• Where appropriate, the competent supervisory authorities should make the greatest possible use of the flexibility provided by supervisory laws.

This appears to be intended to prevent markets from being impaired by funding constraints due to the excessively strict application of, inter alia, capital adequacy and liquidity requirements. On the other hand, the EBA is keen to ensure that deteriorations in asset quality are correctly reflected. However, this should be done in close dialogue between the supervisory authorities and the banks.

The current economic situation will of course also have an impact on banks’ balance sheets. For example, loan defaults by borrowers who have run into difficulties as a result of the crisis or losses on trading positions due to stock market developments may have an impact on banks’ capital ratios, which could fall below the minimum requirements in an emergency.

In this context, the European Central Bank (ECB), which also supervises the systemically important Austrian banks, announced corresponding relief for banks in a on 12 March 2020:

  • Banks should be able to make full use of the capital and liquidity buffers intended for times of crisis. The ECB allows banks to temporarily operate below the capital level defined by the Pillar 2 recommendation, the capital maintenance buffer and the liquidity coverage ratio.
  • In addition, the ECB allows banks to use additional Tier 1 or Tier 2 capital in addition to common equity Tier 1 capital to meet its Pillar 2 requirements.
  • The ECB also plans operational flexibility in the implementation of supervisory measures on a case-by-case basis. The ECB will coordinate individual measures with the banks it supervises (such as postponing on-site inspections or extending deadlines for non-urgent supervisory measures).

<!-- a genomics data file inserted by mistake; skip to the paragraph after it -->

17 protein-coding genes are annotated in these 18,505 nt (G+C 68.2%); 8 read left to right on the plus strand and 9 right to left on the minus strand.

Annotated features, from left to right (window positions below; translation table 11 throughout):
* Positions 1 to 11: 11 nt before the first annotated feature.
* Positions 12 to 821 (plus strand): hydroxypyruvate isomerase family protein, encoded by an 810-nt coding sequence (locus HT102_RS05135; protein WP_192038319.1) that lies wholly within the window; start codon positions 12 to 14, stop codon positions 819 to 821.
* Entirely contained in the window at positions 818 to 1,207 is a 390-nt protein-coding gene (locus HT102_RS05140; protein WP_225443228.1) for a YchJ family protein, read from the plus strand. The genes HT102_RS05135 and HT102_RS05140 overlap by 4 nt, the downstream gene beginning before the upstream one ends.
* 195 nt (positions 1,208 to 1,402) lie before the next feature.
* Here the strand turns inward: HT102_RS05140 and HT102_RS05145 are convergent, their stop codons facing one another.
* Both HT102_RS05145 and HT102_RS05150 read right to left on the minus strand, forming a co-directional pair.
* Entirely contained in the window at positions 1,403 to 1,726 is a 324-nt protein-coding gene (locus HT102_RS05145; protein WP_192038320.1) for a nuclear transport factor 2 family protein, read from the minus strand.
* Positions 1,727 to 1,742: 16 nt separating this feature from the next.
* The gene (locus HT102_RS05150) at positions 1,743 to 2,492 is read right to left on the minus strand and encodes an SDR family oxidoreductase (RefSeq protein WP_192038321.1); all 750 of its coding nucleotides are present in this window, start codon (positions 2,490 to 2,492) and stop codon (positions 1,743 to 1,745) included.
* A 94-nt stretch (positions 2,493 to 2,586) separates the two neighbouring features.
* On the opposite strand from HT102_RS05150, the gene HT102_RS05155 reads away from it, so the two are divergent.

All these measures are positive in our view, although it remains to be seen how far the flexibility of the supervisory authorities will actually extend in practice.

What are the implications for teleworking (home office)?
The government has called on companies to enable teleworking for employees where possible from 16 March 2020. This is not a mandatory measure (probably also for budgetary reasons due to the potential claims for compensation that could arise from a mandatory order). However, many banks and other financial service providers have already sent most of their employees to their home office or enabled teleworking on request.

From a compliance point of view, the question naturally arises as to whether this is compatible with supervisory due diligence requirements, particularly with regard to

  • risk management,
  • the monitoring of the employees,